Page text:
While most Millennials are busy looking for their niche in the world, Social Worker Hillary Osborne is using her time to tell a different story. In 2012, Hillary stood among over 60,000 young adults and felt her heart break as anti-slavery organizations came together to raise awareness on a horrible injustice that is at an all time high. Shaken by a passion for change, Hillary works each day to empower beautiful, amazing women as they heal from the past and move toward their dreams.
Rest Stop Ministries is an expense free program that partners with survivors of human trafficking. The organization serves as a harbor for women. “One of the most important points is to surround the women with positive language. For example, we use the words survivor instead of victim,” she said. “We look for strengths. At one point they were victims; but at Rest Stop Ministries, they are survivors. Survivors of rape, childhood sexual trauma, bullying but mostly survivors of shame. Shame that the world places on them for being a prostitute despite never knowing her actual story.” These women are incredible survivors, and as Hillary reminds us “people are who they are for a reason.”
The Holy Spirit ignited a fire in Hillary, and she knows that she is called to play a first-hand role in the restoration of these survivors who she also calls her friends. “I grew up in a strict Southern Baptist church where we didn’t talk about the dirty stuff. I saw women with great hearts who weren’t involved with the nitty gritty. Not that there is anything wrong with that, but I wanted something different. I felt like God calls people to the hard places, not just the church pew. In my first internship, I saw women that only needed to be loved. I wanted to be something different for them. I wanted to walk through life them. The reality is that we have to be immersed in it. It’s not that showing up and cooking [a meal for the girls] isn’t great, but [people need more]. Our mothers taught us as they lived life beside us. People need that love even it was difficult. It’s about hugging someone when she is cussing you out. It’s about remembering the baby she lost and holding her hand when the emotions are overwhelming as she cries out to God, ‘Why me?!’”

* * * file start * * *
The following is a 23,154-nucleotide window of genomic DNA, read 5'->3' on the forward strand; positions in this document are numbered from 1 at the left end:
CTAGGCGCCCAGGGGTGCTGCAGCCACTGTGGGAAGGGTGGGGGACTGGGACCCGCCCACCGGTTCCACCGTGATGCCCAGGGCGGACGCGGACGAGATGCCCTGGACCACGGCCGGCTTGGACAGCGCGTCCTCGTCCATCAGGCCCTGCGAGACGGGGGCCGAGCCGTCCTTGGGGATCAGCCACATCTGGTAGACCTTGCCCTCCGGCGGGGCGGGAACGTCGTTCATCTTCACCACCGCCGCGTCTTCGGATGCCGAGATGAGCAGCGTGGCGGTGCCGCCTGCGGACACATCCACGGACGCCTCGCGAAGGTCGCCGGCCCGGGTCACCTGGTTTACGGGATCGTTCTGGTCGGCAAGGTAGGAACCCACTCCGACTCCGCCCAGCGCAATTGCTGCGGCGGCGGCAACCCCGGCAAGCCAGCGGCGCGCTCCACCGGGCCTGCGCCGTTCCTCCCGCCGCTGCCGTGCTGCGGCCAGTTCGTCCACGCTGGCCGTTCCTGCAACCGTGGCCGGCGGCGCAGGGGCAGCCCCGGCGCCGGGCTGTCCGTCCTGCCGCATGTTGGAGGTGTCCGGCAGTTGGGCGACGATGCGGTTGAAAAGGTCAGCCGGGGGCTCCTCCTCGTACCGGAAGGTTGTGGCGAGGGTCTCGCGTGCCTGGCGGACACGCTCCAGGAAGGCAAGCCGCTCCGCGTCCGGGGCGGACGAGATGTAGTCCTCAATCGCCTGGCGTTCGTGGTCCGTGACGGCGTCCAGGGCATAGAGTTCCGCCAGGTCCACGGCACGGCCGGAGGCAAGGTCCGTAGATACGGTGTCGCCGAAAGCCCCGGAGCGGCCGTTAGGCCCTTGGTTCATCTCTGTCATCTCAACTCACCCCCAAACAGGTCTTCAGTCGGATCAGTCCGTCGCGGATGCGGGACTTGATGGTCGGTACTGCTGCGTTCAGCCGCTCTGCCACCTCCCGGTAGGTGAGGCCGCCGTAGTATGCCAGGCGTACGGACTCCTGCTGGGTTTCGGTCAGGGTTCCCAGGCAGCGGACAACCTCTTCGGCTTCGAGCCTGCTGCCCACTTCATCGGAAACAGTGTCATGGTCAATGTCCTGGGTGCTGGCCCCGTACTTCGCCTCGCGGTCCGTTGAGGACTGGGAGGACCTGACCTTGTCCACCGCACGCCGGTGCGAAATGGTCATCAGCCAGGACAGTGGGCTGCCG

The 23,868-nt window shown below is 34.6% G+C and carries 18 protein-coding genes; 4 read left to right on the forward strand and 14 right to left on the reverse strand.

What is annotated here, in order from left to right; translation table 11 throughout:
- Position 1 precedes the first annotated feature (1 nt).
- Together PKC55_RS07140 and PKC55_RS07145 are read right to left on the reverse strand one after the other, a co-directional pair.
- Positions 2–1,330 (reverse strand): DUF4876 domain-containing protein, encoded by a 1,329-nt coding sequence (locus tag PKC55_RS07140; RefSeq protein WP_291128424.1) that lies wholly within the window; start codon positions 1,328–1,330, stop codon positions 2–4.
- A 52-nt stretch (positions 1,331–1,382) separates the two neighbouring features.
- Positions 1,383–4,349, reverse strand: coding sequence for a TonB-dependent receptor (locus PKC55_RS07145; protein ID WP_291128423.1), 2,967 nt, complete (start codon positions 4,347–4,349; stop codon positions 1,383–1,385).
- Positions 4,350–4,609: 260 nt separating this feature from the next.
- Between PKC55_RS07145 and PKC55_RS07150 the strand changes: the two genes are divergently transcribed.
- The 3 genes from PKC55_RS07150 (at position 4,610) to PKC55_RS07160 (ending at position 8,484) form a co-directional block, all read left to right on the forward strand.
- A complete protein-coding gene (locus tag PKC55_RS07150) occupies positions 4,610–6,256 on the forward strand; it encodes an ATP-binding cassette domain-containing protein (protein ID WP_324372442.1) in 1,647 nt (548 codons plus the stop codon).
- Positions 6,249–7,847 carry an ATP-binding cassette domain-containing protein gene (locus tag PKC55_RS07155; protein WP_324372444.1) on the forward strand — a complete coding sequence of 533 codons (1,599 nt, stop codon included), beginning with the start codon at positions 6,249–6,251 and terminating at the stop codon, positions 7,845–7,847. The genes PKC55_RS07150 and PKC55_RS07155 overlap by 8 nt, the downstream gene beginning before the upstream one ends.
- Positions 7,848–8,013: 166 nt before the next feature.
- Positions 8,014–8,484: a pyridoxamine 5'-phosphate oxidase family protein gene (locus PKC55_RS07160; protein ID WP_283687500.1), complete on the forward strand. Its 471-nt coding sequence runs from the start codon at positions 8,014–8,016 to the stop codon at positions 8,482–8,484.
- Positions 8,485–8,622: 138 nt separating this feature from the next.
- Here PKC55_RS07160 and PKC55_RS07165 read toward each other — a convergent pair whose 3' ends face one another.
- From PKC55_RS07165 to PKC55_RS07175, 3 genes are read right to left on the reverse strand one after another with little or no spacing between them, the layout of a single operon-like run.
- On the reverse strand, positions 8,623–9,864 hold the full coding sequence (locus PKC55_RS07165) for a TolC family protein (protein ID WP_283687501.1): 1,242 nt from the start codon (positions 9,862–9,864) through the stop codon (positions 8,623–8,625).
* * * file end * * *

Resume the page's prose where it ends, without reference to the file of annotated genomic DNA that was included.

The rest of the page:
Awareness of human trafficking is more prevalent than ever thanks to anti-slavery campaigns and media coverage. “The situation is more day to day to me than global. Many people knock the media’s approach, but awareness is important. However, I caution the portrayal of the media’s presentation. It drives our feelings, but there are girls behind the scenes impacted by the trauma of the situation. They are just real people to me, real people struggling in everyday life. Women who are afraid to sit in a coffee shop alone because ‘they’ might find her there. No one should have to live like that, so I want to provide a safe place, a stable home and a loving environment where they can learn that all people are not bad and there is beauty in the world.”
The 27 million continues to be 27 million over the years. The 27 million is important because it helps us realize that human trafficking is a problem, but we need to think about what we are doing for these actual people.